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There’s a lack of competition in the U.S. mobile wireless space, and it’s high time the Federal Communications Commission recognize that, the Competitive Carriers Association argued in a recent filing.

The release of the FCC’s annual “State of Competition in the Mobile Wireless Market” report is fast approaching, prompting CCA to encourage the Commission to consider economic data that will more accurately reflect a dearth of options in the marketplace.

According to CCA CEO Steven Berry, competition is not present nationwide and “varies significantly by geographic location.” This reality, he said, is something rural carriers face daily, but is not a finding that has been represented in the FCC’s analyses of the competitive state of the wireless market.

“Competitive carriers serve some of the most rural and hard-to-reach areas, and their experiences more than validate the unfortunate reality that many parts of the country do not receive, much less have competitive choice for, mobile wireless service,” Berry said in a statement. “By the end of 2016, the duopoly continued to command 71 percent of service provider market shares by service revenue, and their shared subscriber count was nearly five times greater than that of a single competitor. Compounding these numbers, AT&T and Verizon continue to engage in secondary market transactions that dilute the competitive mobile landscape and threaten other providers’ access to spectrum and content resources. The FCC cannot responsibly conclude that this data represents a competitive market without trivializing the significant contributions rural and regional carriers make to their communities every day.”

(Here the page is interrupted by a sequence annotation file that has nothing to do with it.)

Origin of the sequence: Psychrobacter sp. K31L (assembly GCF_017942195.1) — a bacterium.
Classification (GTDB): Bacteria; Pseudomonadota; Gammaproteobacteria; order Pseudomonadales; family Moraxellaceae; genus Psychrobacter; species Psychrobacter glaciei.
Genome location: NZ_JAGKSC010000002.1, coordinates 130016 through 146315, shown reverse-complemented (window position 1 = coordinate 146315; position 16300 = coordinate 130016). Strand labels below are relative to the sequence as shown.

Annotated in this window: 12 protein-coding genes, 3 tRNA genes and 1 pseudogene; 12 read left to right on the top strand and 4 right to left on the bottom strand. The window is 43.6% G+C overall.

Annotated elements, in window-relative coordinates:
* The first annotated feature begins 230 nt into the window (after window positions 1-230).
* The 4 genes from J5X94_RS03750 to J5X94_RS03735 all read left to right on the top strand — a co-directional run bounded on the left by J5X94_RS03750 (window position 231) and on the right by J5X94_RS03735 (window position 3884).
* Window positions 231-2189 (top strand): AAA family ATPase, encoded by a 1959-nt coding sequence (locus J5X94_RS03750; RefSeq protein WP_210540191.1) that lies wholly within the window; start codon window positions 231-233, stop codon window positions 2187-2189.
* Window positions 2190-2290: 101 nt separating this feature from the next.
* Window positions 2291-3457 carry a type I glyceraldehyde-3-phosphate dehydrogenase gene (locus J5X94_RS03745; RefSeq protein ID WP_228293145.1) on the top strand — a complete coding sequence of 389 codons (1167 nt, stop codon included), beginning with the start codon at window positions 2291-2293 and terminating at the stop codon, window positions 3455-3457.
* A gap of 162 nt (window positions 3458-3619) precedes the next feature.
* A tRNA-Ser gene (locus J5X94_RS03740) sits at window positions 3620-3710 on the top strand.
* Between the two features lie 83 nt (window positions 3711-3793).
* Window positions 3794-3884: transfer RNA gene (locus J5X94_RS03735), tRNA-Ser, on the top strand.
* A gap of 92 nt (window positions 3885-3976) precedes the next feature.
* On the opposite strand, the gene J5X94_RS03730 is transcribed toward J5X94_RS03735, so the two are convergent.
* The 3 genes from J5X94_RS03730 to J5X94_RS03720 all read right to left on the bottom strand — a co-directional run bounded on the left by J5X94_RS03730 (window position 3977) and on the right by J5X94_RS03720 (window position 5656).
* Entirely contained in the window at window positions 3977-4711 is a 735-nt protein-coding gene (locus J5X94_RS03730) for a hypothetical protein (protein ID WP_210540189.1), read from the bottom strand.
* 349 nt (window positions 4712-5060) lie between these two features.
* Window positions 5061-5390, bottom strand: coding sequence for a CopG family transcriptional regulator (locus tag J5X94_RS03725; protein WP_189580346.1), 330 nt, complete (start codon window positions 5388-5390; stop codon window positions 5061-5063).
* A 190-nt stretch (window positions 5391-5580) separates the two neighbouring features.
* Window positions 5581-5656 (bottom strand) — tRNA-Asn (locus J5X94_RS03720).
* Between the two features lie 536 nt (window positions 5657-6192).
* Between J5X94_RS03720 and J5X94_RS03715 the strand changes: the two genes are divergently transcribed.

According to Berry, the upcoming report represents a “timely opportunity” for the Commission to dive deeper into the data to “not only determine areas that still lack competition, but to move forward on items that will reduce barriers to deployment.” The latter, he said, include spectrum access issues, infrastructure reform, universal service fund reform, and better access to devices for small and rural carriers.

The Commission’s 19th annual mobile competition report, released in September of last year, concluded the wireless market offered “vibrant competition” and “unparalleled” choice for U.S. consumers.

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